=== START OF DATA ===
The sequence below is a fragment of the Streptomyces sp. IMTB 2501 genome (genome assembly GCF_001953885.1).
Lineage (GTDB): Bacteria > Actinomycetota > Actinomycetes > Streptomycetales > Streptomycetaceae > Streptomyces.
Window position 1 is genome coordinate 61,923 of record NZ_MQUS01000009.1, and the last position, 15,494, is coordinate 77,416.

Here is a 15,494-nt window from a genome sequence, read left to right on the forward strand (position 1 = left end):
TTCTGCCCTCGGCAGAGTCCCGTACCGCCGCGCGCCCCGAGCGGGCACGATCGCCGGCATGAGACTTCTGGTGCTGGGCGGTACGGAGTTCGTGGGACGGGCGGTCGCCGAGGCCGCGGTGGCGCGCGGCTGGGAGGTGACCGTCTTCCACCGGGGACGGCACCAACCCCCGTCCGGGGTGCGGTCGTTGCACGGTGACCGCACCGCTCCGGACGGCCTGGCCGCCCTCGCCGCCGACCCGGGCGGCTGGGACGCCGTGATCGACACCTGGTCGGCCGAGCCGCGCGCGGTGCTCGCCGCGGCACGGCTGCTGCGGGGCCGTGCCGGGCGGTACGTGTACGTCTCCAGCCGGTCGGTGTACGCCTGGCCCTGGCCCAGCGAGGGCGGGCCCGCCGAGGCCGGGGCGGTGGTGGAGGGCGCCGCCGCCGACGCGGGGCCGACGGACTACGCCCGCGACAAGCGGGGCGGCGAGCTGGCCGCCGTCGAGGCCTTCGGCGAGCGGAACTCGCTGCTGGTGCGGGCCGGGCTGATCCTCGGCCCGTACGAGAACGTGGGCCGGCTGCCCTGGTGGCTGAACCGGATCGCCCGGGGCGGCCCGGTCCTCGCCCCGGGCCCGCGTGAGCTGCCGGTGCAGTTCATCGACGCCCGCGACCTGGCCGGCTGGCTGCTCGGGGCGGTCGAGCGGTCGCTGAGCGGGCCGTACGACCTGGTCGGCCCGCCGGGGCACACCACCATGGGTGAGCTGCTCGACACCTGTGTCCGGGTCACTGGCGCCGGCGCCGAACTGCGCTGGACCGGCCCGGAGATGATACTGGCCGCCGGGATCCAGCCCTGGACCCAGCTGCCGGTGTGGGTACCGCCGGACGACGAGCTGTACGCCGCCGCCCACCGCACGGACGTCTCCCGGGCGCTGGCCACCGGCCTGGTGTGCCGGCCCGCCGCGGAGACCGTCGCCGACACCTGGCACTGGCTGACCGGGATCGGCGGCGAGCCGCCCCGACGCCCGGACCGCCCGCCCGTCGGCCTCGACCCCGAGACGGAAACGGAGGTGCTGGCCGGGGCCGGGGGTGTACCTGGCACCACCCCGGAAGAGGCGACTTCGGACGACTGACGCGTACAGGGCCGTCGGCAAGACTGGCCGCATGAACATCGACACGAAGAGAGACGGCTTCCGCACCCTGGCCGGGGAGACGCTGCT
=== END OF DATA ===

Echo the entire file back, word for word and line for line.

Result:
The sequence below is a fragment of the Streptomyces sp. IMTB 2501 genome (genome assembly GCF_001953885.1).
Lineage (GTDB): Bacteria > Actinomycetota > Actinomycetes > Streptomycetales > Streptomycetaceae > Streptomyces.
Window position 1 is genome coordinate 61,923 of record NZ_MQUS01000009.1, and the last position, 15,494, is coordinate 77,416.

Here is a 15,494-nt window from a genome sequence, read left to right on the forward strand (position 1 = left end):
TTCTGCCCTCGGCAGAGTCCCGTACCGCCGCGCGCCCCGAGCGGGCACGATCGCCGGCATGAGACTTCTGGTGCTGGGCGGTACGGAGTTCGTGGGACGGGCGGTCGCCGAGGCCGCGGTGGCGCGCGGCTGGGAGGTGACCGTCTTCCACCGGGGACGGCACCAACCCCCGTCCGGGGTGCGGTCGTTGCACGGTGACCGCACCGCTCCGGACGGCCTGGCCGCCCTCGCCGCCGACCCGGGCGGCTGGGACGCCGTGATCGACACCTGGTCGGCCGAGCCGCGCGCGGTGCTCGCCGCGGCACGGCTGCTGCGGGGCCGTGCCGGGCGGTACGTGTACGTCTCCAGCCGGTCGGTGTACGCCTGGCCCTGGCCCAGCGAGGGCGGGCCCGCCGAGGCCGGGGCGGTGGTGGAGGGCGCCGCCGCCGACGCGGGGCCGACGGACTACGCCCGCGACAAGCGGGGCGGCGAGCTGGCCGCCGTCGAGGCCTTCGGCGAGCGGAACTCGCTGCTGGTGCGGGCCGGGCTGATCCTCGGCCCGTACGAGAACGTGGGCCGGCTGCCCTGGTGGCTGAACCGGATCGCCCGGGGCGGCCCGGTCCTCGCCCCGGGCCCGCGTGAGCTGCCGGTGCAGTTCATCGACGCCCGCGACCTGGCCGGCTGGCTGCTCGGGGCGGTCGAGCGGTCGCTGAGCGGGCCGTACGACCTGGTCGGCCCGCCGGGGCACACCACCATGGGTGAGCTGCTCGACACCTGTGTCCGGGTCACTGGCGCCGGCGCCGAACTGCGCTGGACCGGCCCGGAGATGATACTGGCCGCCGGGATCCAGCCCTGGACCCAGCTGCCGGTGTGGGTACCGCCGGACGACGAGCTGTACGCCGCCGCCCACCGCACGGACGTCTCCCGGGCGCTGGCCACCGGCCTGGTGTGCCGGCCCGCCGCGGAGACCGTCGCCGACACCTGGCACTGGCTGACCGGGATCGGCGGCGAGCCGCCCCGACGCCCGGACCGCCCGCCCGTCGGCCTCGACCCCGAGACGGAAACGGAGGTGCTGGCCGGGGCCGGGGGTGTACCTGGCACCACCCCGGAAGAGGCGACTTCGGACGACTGACGCGTACAGGGCCGTCGGCAAGACTGGCCGCATGAACATCGACACGAAGAGAGACGGCTTCCGCACCCTGGCCGGGGAGACGCTGCT